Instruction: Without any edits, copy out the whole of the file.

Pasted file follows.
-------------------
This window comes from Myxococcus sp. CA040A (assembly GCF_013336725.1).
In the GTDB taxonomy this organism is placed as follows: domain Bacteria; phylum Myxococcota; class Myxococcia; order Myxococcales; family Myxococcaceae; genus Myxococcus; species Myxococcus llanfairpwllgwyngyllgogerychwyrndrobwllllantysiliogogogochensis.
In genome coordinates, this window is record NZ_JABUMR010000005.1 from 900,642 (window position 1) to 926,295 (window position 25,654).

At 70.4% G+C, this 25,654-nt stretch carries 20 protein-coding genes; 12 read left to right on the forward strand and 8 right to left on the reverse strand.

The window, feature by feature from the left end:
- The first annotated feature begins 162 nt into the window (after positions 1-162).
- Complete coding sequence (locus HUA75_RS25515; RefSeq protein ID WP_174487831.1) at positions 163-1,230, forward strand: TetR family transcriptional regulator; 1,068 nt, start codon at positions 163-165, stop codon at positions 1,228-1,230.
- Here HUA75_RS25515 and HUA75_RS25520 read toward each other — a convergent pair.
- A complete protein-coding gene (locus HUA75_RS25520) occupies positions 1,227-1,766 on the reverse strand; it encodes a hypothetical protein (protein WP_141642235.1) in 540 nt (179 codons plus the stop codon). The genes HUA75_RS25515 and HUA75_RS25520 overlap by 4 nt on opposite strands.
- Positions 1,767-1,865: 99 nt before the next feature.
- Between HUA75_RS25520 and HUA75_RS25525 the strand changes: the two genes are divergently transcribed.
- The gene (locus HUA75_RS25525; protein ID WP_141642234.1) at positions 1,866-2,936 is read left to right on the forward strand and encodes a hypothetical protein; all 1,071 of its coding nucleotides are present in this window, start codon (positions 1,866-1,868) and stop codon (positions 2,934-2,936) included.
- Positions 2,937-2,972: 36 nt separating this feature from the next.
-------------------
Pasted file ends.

This window comes from Myxococcus sp. CA040A (assembly GCF_013336725.1).
In the GTDB taxonomy this organism is placed as follows: domain Bacteria; phylum Myxococcota; class Myxococcia; order Myxococcales; family Myxococcaceae; genus Myxococcus; species Myxococcus llanfairpwllgwyngyllgogerychwyrndrobwllllantysiliogogogochensis.
In genome coordinates, this window is record NZ_JABUMR010000005.1 from 900,642 (window position 1) to 926,295 (window position 25,654).

At 70.4% G+C, this 25,654-nt stretch carries 20 protein-coding genes; 12 read left to right on the forward strand and 8 right to left on the reverse strand.

The window, feature by feature from the left end:
- The first annotated feature begins 162 nt into the window (after positions 1-162).
- Complete coding sequence (locus HUA75_RS25515; RefSeq protein ID WP_174487831.1) at positions 163-1,230, forward strand: TetR family transcriptional regulator; 1,068 nt, start codon at positions 163-165, stop codon at positions 1,228-1,230.
- Here HUA75_RS25515 and HUA75_RS25520 read toward each other — a convergent pair.
- A complete protein-coding gene (locus HUA75_RS25520) occupies positions 1,227-1,766 on the reverse strand; it encodes a hypothetical protein (protein WP_141642235.1) in 540 nt (179 codons plus the stop codon). The genes HUA75_RS25515 and HUA75_RS25520 overlap by 4 nt on opposite strands.
- Positions 1,767-1,865: 99 nt before the next feature.
- Between HUA75_RS25520 and HUA75_RS25525 the strand changes: the two genes are divergently transcribed.
- The gene (locus HUA75_RS25525; protein ID WP_141642234.1) at positions 1,866-2,936 is read left to right on the forward strand and encodes a hypothetical protein; all 1,071 of its coding nucleotides are present in this window, start codon (positions 1,866-1,868) and stop codon (positions 2,934-2,936) included.
- Positions 2,937-2,972: 36 nt separating this feature from the next.